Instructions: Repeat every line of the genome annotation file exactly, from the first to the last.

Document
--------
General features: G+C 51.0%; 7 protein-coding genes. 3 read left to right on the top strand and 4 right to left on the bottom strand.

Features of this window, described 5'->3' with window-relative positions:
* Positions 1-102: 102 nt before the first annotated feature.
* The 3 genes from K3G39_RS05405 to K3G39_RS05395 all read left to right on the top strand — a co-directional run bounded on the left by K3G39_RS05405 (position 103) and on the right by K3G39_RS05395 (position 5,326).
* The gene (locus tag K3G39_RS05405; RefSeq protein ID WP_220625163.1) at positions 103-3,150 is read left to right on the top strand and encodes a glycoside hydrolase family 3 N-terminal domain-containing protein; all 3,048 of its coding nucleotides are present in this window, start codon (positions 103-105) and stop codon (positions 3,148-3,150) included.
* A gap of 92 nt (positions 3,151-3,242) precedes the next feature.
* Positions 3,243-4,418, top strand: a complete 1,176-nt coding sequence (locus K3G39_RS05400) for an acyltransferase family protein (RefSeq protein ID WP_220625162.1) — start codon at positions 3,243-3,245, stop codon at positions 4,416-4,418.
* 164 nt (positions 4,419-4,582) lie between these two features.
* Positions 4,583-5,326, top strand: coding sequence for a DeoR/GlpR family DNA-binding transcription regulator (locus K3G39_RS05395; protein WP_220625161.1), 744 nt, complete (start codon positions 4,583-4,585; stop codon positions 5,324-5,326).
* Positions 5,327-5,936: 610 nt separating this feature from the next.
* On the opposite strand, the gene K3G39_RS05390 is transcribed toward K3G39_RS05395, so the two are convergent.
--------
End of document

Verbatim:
General features: G+C 51.0%; 7 protein-coding genes. 3 read left to right on the top strand and 4 right to left on the bottom strand.

Features of this window, described 5'->3' with window-relative positions:
* Positions 1-102: 102 nt before the first annotated feature.
* The 3 genes from K3G39_RS05405 to K3G39_RS05395 all read left to right on the top strand — a co-directional run bounded on the left by K3G39_RS05405 (position 103) and on the right by K3G39_RS05395 (position 5,326).
* The gene (locus tag K3G39_RS05405; RefSeq protein ID WP_220625163.1) at positions 103-3,150 is read left to right on the top strand and encodes a glycoside hydrolase family 3 N-terminal domain-containing protein; all 3,048 of its coding nucleotides are present in this window, start codon (positions 103-105) and stop codon (positions 3,148-3,150) included.
* A gap of 92 nt (positions 3,151-3,242) precedes the next feature.
* Positions 3,243-4,418, top strand: a complete 1,176-nt coding sequence (locus K3G39_RS05400) for an acyltransferase family protein (RefSeq protein ID WP_220625162.1) — start codon at positions 3,243-3,245, stop codon at positions 4,416-4,418.
* 164 nt (positions 4,419-4,582) lie between these two features.
* Positions 4,583-5,326, top strand: coding sequence for a DeoR/GlpR family DNA-binding transcription regulator (locus K3G39_RS05395; protein WP_220625161.1), 744 nt, complete (start codon positions 4,583-4,585; stop codon positions 5,324-5,326).
* Positions 5,327-5,936: 610 nt separating this feature from the next.
* On the opposite strand, the gene K3G39_RS05390 is transcribed toward K3G39_RS05395, so the two are convergent.